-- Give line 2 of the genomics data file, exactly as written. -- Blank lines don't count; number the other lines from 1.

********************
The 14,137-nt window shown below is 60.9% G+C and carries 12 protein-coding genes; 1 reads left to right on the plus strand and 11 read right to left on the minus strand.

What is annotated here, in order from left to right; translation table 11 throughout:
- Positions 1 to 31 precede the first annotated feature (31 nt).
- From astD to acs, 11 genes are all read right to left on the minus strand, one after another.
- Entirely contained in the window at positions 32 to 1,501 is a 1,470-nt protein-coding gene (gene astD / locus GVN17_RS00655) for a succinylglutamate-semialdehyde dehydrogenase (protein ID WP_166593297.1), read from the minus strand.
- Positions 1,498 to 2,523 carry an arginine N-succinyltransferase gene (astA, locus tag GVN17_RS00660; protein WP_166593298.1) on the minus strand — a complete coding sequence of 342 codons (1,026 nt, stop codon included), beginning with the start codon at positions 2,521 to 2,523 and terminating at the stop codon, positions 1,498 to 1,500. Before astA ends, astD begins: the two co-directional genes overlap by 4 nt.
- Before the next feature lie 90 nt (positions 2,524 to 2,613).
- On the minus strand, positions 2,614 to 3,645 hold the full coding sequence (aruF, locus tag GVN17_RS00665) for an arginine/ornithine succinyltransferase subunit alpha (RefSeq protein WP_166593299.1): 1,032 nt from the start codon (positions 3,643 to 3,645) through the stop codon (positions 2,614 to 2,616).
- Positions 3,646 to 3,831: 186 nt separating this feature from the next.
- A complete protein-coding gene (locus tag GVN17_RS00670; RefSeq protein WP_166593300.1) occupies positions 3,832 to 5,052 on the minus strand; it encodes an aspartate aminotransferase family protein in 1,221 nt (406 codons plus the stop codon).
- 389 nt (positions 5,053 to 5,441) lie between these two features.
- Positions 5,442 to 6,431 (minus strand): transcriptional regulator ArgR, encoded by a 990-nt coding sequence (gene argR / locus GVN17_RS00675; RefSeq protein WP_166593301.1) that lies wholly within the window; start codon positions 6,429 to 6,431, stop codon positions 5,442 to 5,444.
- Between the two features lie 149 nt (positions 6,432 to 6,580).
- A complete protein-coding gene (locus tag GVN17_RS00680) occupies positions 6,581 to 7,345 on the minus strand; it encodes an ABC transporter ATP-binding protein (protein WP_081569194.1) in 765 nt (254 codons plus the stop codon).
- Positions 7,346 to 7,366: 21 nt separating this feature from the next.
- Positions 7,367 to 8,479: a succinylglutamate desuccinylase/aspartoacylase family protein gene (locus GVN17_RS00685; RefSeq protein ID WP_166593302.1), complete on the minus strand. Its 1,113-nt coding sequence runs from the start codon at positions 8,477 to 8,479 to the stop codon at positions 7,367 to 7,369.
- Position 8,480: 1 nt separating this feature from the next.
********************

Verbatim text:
What is annotated here, in order from left to right; translation table 11 throughout: